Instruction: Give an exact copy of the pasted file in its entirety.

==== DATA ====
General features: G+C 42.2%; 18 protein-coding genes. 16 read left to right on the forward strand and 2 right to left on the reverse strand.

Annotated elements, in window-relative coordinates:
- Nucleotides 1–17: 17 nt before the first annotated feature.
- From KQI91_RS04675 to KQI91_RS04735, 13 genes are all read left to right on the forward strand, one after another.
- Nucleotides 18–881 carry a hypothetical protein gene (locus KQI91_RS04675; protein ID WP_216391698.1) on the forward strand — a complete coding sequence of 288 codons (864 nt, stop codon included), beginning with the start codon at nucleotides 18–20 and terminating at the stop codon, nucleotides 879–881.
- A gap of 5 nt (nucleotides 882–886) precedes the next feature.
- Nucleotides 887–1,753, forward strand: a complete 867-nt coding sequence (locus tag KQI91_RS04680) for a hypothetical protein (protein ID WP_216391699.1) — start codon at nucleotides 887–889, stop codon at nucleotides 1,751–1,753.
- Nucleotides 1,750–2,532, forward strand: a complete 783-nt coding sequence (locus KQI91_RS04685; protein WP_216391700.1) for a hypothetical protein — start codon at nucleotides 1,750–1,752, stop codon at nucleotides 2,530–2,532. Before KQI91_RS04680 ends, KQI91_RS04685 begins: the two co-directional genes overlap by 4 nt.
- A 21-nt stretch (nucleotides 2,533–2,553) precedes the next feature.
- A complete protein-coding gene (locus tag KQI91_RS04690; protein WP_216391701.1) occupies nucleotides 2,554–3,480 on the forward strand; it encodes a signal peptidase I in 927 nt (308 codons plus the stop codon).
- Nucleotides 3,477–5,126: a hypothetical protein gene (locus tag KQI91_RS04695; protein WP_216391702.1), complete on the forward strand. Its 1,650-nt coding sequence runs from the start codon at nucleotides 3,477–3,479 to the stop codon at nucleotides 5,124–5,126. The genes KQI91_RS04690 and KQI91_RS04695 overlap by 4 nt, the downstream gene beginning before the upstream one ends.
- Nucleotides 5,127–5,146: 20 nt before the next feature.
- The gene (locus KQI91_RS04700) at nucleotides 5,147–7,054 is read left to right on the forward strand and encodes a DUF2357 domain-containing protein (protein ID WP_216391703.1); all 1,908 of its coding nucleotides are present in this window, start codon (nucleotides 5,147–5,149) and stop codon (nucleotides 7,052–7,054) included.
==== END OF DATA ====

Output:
General features: G+C 42.2%; 18 protein-coding genes. 16 read left to right on the forward strand and 2 right to left on the reverse strand.

Annotated elements, in window-relative coordinates:
- Nucleotides 1–17: 17 nt before the first annotated feature.
- From KQI91_RS04675 to KQI91_RS04735, 13 genes are all read left to right on the forward strand, one after another.
- Nucleotides 18–881 carry a hypothetical protein gene (locus KQI91_RS04675; protein ID WP_216391698.1) on the forward strand — a complete coding sequence of 288 codons (864 nt, stop codon included), beginning with the start codon at nucleotides 18–20 and terminating at the stop codon, nucleotides 879–881.
- A gap of 5 nt (nucleotides 882–886) precedes the next feature.
- Nucleotides 887–1,753, forward strand: a complete 867-nt coding sequence (locus tag KQI91_RS04680) for a hypothetical protein (protein ID WP_216391699.1) — start codon at nucleotides 887–889, stop codon at nucleotides 1,751–1,753.
- Nucleotides 1,750–2,532, forward strand: a complete 783-nt coding sequence (locus KQI91_RS04685; protein WP_216391700.1) for a hypothetical protein — start codon at nucleotides 1,750–1,752, stop codon at nucleotides 2,530–2,532. Before KQI91_RS04680 ends, KQI91_RS04685 begins: the two co-directional genes overlap by 4 nt.
- A 21-nt stretch (nucleotides 2,533–2,553) precedes the next feature.
- A complete protein-coding gene (locus tag KQI91_RS04690; protein WP_216391701.1) occupies nucleotides 2,554–3,480 on the forward strand; it encodes a signal peptidase I in 927 nt (308 codons plus the stop codon).
- Nucleotides 3,477–5,126: a hypothetical protein gene (locus tag KQI91_RS04695; protein WP_216391702.1), complete on the forward strand. Its 1,650-nt coding sequence runs from the start codon at nucleotides 3,477–3,479 to the stop codon at nucleotides 5,124–5,126. The genes KQI91_RS04690 and KQI91_RS04695 overlap by 4 nt, the downstream gene beginning before the upstream one ends.
- Nucleotides 5,127–5,146: 20 nt before the next feature.
- The gene (locus KQI91_RS04700) at nucleotides 5,147–7,054 is read left to right on the forward strand and encodes a DUF2357 domain-containing protein (protein ID WP_216391703.1); all 1,908 of its coding nucleotides are present in this window, start codon (nucleotides 5,147–5,149) and stop codon (nucleotides 7,052–7,054) included.